EY Suart Attorneys

This newsletter is for our valued clients and is intended to inform them of recent developments in our law and of other matters of interest. This newsletter and other articles are available on our website. Kindly advise should you not wish to receive this newsletter in future and feel free to distribute it to your friends or other interested parties if you so wish. Contributions are made by our directors and professional assistants.  Please also refer to our disclaimer at the bottom of this newsletter.









In our conveyancing department, we regularly see situations wherein a Seller of an immovable property draws the short straw in that they sign an Agreement of Sale for their property (Offer to Purchase) (OTP) subject to suspensive conditions, effectively taking the property out of the market for a specific period of time.


“Make sure you do not sign an Agreement of Sale / Offer to Purchase / OTP before speaking to us.”


In the event that the Seller is our Client, we normally recommend that a “continuous marketing clause” be inserted in such an agreement, to allow our Client to continue marketing the property while the Purchaser is working on fulfilment of the suspensive conditions.  The reasoning behind this is that there is never any guarantee that the Purchaser will successfully fulfil the suspensive conditions, which may include:

1) Bond approval;

2) Due Diligence investigation;

3) Zoning applications, etc.


A continuous marketing clause may be to the detriment of the Purchaser, but Purchasers needs to understand that the Seller may need to sell his/her/its property urgently and cannot afford to take the property out of the market for an indefinite period of time.  A continuous marketing clause stretching until delivery of guarantees, however, should not be acceptable for any Purchaser.  Continuous marketing should only be allowed to operate until suspensive conditions are fulfilled.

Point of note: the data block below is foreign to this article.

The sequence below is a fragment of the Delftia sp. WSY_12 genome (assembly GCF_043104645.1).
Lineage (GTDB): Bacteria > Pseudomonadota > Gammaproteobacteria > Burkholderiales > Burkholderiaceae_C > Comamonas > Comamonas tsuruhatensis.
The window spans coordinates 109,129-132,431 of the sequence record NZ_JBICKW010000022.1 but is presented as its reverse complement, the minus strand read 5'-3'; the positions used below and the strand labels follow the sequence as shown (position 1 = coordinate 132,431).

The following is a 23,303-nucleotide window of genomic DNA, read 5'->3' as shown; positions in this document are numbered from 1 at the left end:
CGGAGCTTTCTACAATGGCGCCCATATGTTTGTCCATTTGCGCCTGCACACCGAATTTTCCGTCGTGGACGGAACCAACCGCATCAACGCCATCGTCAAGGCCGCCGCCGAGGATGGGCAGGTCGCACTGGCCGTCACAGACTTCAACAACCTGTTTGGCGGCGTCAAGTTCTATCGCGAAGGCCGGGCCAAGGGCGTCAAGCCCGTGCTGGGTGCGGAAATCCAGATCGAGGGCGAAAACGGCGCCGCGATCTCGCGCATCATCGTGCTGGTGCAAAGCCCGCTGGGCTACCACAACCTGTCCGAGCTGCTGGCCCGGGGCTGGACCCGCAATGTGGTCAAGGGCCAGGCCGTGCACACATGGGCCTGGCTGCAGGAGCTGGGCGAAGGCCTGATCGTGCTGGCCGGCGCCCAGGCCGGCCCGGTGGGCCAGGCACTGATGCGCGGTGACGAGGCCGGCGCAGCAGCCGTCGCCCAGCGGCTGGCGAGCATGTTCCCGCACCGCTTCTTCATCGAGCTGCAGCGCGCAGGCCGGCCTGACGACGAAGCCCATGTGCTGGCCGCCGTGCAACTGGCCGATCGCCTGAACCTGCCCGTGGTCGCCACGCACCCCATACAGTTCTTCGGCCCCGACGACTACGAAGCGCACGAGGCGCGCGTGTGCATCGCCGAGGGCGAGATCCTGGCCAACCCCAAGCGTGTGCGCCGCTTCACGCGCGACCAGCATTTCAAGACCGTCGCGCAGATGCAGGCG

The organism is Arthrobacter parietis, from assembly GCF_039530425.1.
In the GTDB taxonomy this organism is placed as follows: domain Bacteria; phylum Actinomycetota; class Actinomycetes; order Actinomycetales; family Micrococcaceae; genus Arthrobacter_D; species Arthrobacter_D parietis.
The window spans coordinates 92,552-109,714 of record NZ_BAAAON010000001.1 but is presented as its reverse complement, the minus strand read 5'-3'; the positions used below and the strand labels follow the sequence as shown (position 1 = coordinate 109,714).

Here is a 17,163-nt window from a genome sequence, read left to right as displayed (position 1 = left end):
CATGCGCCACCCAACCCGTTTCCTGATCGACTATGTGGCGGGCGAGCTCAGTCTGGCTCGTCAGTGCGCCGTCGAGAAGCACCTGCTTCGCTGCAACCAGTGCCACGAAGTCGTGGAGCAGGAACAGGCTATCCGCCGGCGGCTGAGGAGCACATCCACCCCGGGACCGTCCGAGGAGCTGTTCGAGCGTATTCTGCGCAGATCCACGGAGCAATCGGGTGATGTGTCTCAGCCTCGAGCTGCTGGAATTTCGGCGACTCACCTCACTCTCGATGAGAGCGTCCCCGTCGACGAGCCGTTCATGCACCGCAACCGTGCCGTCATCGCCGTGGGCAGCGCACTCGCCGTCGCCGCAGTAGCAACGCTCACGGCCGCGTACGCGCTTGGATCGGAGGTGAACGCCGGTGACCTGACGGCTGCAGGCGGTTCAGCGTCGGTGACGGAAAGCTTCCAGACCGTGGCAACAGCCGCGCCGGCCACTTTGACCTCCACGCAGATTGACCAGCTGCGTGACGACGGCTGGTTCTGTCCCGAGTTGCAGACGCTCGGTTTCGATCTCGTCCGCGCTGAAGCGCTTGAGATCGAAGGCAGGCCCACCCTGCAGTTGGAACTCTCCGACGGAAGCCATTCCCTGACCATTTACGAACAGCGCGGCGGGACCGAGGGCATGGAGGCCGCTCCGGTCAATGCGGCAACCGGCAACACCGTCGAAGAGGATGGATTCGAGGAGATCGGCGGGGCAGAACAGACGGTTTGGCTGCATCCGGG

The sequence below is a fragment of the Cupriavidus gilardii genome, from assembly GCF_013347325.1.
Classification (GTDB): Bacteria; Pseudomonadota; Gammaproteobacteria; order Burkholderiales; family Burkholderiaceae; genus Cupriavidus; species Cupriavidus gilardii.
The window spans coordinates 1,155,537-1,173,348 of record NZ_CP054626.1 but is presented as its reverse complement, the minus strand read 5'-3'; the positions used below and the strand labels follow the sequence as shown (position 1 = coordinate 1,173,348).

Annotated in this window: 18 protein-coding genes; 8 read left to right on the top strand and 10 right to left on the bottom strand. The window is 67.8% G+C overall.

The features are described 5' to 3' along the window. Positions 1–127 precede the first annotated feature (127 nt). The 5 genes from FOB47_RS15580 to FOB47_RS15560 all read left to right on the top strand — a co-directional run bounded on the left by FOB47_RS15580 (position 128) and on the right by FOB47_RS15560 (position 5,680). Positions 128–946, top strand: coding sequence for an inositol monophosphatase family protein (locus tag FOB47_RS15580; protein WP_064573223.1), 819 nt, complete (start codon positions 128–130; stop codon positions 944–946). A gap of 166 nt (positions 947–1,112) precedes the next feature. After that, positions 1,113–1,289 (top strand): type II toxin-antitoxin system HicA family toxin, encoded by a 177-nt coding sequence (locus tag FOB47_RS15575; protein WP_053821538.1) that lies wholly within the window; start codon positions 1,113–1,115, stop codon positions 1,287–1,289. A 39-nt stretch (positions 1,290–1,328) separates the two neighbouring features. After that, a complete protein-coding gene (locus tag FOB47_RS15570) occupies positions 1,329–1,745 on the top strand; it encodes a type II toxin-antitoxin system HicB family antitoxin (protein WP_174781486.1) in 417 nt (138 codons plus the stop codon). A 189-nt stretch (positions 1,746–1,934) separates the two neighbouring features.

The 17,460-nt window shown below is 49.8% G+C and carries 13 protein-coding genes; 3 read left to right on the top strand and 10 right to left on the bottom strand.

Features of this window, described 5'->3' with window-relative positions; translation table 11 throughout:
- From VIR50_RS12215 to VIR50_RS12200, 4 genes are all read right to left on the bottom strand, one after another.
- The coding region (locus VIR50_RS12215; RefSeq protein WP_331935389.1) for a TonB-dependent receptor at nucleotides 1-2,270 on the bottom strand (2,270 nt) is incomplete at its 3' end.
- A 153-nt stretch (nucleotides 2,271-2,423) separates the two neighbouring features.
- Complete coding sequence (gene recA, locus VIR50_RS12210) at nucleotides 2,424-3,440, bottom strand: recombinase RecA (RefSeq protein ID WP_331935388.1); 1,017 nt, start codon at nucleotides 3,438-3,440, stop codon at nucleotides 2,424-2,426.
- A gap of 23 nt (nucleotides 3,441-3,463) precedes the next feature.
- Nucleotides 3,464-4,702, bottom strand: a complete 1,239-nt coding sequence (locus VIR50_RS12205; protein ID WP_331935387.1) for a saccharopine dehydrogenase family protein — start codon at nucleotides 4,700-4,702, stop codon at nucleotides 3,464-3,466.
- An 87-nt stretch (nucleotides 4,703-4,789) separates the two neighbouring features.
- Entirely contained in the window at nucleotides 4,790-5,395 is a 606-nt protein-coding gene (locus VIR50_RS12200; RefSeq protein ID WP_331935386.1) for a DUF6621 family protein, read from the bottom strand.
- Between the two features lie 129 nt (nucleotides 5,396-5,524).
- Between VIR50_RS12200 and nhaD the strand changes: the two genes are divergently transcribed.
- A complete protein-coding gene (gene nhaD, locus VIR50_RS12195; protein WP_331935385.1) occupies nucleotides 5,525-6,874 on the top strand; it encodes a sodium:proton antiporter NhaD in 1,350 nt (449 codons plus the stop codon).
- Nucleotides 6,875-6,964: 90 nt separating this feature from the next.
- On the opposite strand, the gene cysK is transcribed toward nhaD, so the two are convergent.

It is very important that the Agreement is structured correctly and in the event of a continuous marketing clause, that same is worded so as to effectively manage the process.

We would like to invite yourselves,
our clients, to contact
Ona Nell, Hannelie Hattingh or Quraisha Dawood
in our Conveyancing Department
in the event of making or receiving an Offer to Purchase, pertaining to immovable property, to enable us to check the terms and conditions on your behalf

Ona Nell - Director


This article contemplates the breakthrough case law towards rule 43 applications, in terms of the full bench judgment of E v E; R v R & M v M, in the High Court of South Africa, Gauteng Local Division, Johannesburg (Case No: 12583/17; 20739/18 & 5954/18) reportable.[1]

Rule 43 Matrimonial Matters

(1) This rule shall apply whenever a spouse seeks relief from the court in respect of one or more of the following matters:

(a) Maintenance pendente lite;
(b) A Contribution towards the costs of a pending matrimonial action;
(c) Interim custody of any child;
(d) Interim access to any child.

(2)  The applicant shall deliver a sworn statement in the nature of a declaration, setting out the relief claimed and the grounds therefor, together with a notice to the respondent as near as may be in accordance with Form 17 of the First Schedule. The statement and notice shall be signed by the applicant or his attorney and shall give an address for service within eight kilometers of the office of the registrar and shall be served by the sheriff.

(3)  The respondent shall within ten days after receiving the statement deliver a sworn reply in the nature of a plea, signed and giving an address as aforesaid, in default of which he shall be ipso facto barred.